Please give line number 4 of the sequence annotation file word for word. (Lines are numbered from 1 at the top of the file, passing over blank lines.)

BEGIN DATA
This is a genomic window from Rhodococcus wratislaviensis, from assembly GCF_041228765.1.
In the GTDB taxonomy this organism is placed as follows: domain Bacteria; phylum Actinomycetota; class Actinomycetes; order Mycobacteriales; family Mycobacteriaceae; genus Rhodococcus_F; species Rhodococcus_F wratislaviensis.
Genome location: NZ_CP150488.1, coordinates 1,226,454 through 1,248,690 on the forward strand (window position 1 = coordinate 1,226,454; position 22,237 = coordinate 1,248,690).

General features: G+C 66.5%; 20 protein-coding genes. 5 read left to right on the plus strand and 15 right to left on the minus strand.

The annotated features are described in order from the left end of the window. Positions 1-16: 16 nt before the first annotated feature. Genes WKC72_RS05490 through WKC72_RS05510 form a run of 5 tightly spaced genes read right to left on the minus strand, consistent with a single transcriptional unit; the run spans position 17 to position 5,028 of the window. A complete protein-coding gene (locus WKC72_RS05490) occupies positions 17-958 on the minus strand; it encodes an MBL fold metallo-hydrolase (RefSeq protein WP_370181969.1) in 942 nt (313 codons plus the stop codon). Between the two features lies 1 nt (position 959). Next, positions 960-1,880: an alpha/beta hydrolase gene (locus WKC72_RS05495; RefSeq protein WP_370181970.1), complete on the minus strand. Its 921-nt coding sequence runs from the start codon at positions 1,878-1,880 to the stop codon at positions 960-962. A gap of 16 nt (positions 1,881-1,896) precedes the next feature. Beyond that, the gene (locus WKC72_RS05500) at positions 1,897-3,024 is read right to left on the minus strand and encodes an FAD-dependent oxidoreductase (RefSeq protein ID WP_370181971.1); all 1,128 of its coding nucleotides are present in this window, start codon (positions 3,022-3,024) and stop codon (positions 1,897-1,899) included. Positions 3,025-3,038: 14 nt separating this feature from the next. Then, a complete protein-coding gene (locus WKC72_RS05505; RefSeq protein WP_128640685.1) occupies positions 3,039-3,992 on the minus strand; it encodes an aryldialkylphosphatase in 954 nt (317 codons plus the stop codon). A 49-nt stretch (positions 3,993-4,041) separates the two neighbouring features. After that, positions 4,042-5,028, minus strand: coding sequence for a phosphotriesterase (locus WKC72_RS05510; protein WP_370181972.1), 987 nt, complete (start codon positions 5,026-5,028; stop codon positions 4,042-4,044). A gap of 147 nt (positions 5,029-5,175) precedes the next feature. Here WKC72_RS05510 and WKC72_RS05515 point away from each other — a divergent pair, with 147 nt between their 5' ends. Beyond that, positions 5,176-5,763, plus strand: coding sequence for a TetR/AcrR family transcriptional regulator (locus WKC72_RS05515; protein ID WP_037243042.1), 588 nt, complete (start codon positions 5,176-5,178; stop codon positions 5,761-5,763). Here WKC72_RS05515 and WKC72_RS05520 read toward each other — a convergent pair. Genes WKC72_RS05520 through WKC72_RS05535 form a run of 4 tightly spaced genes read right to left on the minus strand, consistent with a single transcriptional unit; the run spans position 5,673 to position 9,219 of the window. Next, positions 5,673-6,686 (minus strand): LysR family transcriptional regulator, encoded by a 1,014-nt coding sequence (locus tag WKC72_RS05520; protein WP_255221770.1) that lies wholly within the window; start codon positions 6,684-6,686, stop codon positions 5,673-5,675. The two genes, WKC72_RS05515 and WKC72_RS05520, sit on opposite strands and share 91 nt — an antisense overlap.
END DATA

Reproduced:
General features: G+C 66.5%; 20 protein-coding genes. 5 read left to right on the plus strand and 15 right to left on the minus strand.